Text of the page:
Can the model predict if herd immunity has been achieved?

**Patrick Raanes: DA Tutorial**
https://github.com/nansencenter/DAtutorials
 I create a new environment with the requirements.txt, but the first notebook crashed. Although it worked with another environment
 use python V
 It may be useful if someone has the same problem when creating a new local environment. Uninstall the updated matplotlib which does not work and install an older version, 3.1.3 is working.
 A glossary of data assimilation?
 There was a paper from [Kayo Ide about unified notations(Ide et al. 1997)](https://www.jstage.jst.go.jp/article/jmsj1965/75/1B/75_1B_181/article). It is not followed by everybody, but at least it has made a mark on the community. (LB)
 There seems to be more fixed glossary in differnt communities, which is not unified yet. In machine learning/weather forecasting/engineering the names for model output (feature/state/signal) can be very different. So it's a good idea to make a cheatsheet before you talk to domain experts. (YY)
 Hi Patrick, in the diagnostics there is the product of the H and K operators (HK  black line), can you explain how to intrerprete it? Also what is the blue (10(infl1) line?
 (LB) HK relates to the reduction of the estimated errors. When you apply the Kalman update to the covariance matrix, the analyzed covariance matrix becomes C^a^=(IKH)C^f^.
 The blue line is probably related to inflation (I guess he will get to this later)
 All the tutorials have vocation to do a survey of possibilities with DA..Can we ask questions leater when we will dig in the tutorials?
 (LB) Yes we want to keep this page open for a while and collect all the answers there even after the debrief session. Although we may not check the page regularly after Friday, so please send an email when you have further questions.
Day 2

**Laurent Bertino: background statistics, spatial covariances, anamorphosis for nonGaussian variables**
 What are example of variables that are transitionnaly invariant in space? For example the average temerature at Bergen is not the same as in Dubai. (answered live)
 It is really hard to find a good example. If you take a subset of the data in a small area and during a short time you may assume that the assumption is fulfilled.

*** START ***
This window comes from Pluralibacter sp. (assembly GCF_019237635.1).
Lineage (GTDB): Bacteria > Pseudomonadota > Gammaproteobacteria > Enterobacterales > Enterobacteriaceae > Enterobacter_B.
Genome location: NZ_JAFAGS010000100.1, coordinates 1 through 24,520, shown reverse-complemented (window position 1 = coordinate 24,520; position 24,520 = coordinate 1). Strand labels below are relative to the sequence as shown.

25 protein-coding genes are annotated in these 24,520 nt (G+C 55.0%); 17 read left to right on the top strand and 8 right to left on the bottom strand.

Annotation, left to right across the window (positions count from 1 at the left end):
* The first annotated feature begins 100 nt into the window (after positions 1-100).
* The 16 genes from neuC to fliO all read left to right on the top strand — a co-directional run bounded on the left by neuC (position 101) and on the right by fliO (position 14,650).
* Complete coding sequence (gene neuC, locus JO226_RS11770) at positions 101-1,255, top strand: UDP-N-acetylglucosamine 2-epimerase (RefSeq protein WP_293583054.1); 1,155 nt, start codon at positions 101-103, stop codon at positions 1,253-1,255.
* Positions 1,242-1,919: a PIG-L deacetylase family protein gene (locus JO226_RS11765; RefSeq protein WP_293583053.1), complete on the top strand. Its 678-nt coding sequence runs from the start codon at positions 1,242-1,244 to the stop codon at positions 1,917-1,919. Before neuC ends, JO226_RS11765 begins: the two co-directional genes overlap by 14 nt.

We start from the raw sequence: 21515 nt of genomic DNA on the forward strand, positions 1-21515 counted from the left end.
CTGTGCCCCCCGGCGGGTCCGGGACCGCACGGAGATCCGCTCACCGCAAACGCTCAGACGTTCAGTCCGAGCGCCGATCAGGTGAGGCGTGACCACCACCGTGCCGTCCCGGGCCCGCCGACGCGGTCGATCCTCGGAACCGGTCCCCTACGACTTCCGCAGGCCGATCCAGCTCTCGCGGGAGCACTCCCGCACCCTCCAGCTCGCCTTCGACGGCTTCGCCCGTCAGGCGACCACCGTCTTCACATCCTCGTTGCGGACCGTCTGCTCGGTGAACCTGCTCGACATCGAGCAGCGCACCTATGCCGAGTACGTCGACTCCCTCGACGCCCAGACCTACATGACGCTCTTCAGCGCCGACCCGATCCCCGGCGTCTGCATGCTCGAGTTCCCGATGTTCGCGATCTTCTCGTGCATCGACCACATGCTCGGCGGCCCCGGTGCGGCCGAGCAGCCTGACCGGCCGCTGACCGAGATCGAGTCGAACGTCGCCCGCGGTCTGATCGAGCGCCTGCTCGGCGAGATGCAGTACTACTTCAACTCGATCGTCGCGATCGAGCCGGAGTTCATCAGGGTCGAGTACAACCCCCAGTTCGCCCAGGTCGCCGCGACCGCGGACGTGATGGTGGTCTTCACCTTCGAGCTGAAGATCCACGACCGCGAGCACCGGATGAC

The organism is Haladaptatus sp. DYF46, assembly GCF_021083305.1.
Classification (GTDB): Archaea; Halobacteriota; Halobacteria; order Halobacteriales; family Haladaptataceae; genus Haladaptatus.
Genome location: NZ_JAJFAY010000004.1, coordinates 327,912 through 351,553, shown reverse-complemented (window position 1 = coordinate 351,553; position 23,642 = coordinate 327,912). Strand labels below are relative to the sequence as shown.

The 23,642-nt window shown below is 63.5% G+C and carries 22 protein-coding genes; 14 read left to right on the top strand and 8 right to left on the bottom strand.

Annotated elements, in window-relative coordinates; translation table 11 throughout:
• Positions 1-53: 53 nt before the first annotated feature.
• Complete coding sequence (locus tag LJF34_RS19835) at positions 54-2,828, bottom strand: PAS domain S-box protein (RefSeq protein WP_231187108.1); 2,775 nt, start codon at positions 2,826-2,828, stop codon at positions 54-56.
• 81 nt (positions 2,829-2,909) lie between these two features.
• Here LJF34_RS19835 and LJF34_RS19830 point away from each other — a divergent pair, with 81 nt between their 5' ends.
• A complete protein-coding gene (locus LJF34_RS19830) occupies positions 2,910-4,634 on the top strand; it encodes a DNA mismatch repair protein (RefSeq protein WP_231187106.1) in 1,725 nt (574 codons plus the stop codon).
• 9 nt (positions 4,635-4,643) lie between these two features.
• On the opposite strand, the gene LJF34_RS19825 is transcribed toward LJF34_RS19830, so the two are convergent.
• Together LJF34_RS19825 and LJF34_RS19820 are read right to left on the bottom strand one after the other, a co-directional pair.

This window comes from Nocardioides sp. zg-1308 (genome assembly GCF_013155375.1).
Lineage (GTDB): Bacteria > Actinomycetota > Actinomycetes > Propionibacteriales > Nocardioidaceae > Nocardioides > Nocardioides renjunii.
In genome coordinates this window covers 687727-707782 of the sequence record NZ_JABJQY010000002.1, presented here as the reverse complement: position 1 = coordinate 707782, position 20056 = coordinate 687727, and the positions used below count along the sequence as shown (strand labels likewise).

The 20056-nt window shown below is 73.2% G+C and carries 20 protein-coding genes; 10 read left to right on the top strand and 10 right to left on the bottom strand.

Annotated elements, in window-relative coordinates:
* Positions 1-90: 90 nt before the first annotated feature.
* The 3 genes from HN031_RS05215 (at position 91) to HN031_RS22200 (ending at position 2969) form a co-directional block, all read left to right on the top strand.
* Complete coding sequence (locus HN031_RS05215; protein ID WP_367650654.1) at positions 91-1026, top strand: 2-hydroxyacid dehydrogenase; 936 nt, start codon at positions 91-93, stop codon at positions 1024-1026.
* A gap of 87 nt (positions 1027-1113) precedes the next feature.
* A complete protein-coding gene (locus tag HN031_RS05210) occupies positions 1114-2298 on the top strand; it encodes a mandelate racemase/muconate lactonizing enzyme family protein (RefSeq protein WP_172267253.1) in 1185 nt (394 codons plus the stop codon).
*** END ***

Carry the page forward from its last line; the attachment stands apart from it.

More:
Isn't spherical model almost the same as inverse distance weighting?(MD)
 No, because there is no screening effect. In addition, IDW overvalues clustered data. (transcribed by MD). Inverse distance weighting is actually not a Kriging method. It is a very cheap interpolation method but it will only work well if the data are regularly spaced.
 (YY) The kriging method uses isotropic covariances, so is it more comparable to optimal interpolation which also uses isotropic covariances. Since the ensemble methods will provide flow dependent covariances.
 That is right. In data assimilation the only isotropic covariances are the observation error covariances and maybe the model errors.
 What is the difference with conditionnal gaussian processes ?
 Maybe the kriging assume the random variables similar to gaussian random fields (gaussian processes with spatial covariances) (I don't know much about that, correct me if wrong, YY)
 in GP, each simulation is considered to be the realization of a gaussian process : Z(x) = m(x)+W(x) with m the mean function,, W(x) the gaussian (sigma2, R), we conditionn the GP to respect the observed data (that are, in fact, the outputs of a model), and this conditionned GP is still a GP. so I think this is equivalent to the gaussian conditonnal simulations you showed. Maybe the term is different since we interpolate the model outputs instead of spatial data (metamodeling), but the equations are the same. (CL)
 (LB) I also have the impression that it is the same methods with a different name.
 ok thank you, you deserve your coffee :)
 Can you use conditional simulation to create ensamble members (initial conditions) from data to then use for EnKF latter, for example?(MD)
 The way a conditional simulation is created is very similar to the way an initial ensemble is created (drawing from a random distribution), so yes! (YY)
 This is what is practiced with reservoir simulations for example.
 Thanks!
 Please explain again for "kriged unconditional simulation" in page 91. what is the different between unconditional simulation and kriged unconditional simulation?
 kriged unconditional simulation is the result of kriging from the unconditional simulation pretending that we only know the observed sample points, therefore the unobserved area are very 'smooth', the unconditional simulation itself is noisy and has the correct variances. (transcribed by YY)